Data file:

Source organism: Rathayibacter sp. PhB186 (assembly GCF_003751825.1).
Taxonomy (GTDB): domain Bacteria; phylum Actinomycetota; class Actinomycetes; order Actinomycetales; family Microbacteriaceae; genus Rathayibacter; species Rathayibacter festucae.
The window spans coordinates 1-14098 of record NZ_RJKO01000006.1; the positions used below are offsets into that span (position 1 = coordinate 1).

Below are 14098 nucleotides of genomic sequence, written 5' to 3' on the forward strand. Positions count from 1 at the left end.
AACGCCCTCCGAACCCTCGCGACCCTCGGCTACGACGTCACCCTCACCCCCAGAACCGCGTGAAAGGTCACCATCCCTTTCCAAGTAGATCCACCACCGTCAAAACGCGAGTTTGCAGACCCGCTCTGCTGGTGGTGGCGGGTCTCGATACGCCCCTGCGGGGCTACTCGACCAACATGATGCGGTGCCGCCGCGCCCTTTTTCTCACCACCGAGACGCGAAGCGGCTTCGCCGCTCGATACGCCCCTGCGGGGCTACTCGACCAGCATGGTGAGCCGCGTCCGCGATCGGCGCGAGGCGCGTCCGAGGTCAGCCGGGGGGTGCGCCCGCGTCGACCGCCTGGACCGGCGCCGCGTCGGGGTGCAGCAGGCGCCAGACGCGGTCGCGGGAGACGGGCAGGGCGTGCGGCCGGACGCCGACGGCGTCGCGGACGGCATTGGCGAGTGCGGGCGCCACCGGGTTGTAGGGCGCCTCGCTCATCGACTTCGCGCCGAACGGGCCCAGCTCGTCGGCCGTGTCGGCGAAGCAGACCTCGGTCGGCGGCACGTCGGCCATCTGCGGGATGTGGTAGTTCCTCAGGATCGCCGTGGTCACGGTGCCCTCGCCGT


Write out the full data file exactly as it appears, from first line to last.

Source organism: Rathayibacter sp. PhB186 (assembly GCF_003751825.1).
Taxonomy (GTDB): domain Bacteria; phylum Actinomycetota; class Actinomycetes; order Actinomycetales; family Microbacteriaceae; genus Rathayibacter; species Rathayibacter festucae.
The window spans coordinates 1-14098 of record NZ_RJKO01000006.1; the positions used below are offsets into that span (position 1 = coordinate 1).

Below are 14098 nucleotides of genomic sequence, written 5' to 3' on the forward strand. Positions count from 1 at the left end.
AACGCCCTCCGAACCCTCGCGACCCTCGGCTACGACGTCACCCTCACCCCCAGAACCGCGTGAAAGGTCACCATCCCTTTCCAAGTAGATCCACCACCGTCAAAACGCGAGTTTGCAGACCCGCTCTGCTGGTGGTGGCGGGTCTCGATACGCCCCTGCGGGGCTACTCGACCAACATGATGCGGTGCCGCCGCGCCCTTTTTCTCACCACCGAGACGCGAAGCGGCTTCGCCGCTCGATACGCCCCTGCGGGGCTACTCGACCAGCATGGTGAGCCGCGTCCGCGATCGGCGCGAGGCGCGTCCGAGGTCAGCCGGGGGGTGCGCCCGCGTCGACCGCCTGGACCGGCGCCGCGTCGGGGTGCAGCAGGCGCCAGACGCGGTCGCGGGAGACGGGCAGGGCGTGCGGCCGGACGCCGACGGCGTCGCGGACGGCATTGGCGAGTGCGGGCGCCACCGGGTTGTAGGGCGCCTCGCTCATCGACTTCGCGCCGAACGGGCCCAGCTCGTCGGCCGTGTCGGCGAAGCAGACCTCGGTCGGCGGCACGTCGGCCATCTGCGGGATGTGGTAGTTCCTCAGGATCGCCGTGGTCACGGTGCCCTCGCCGT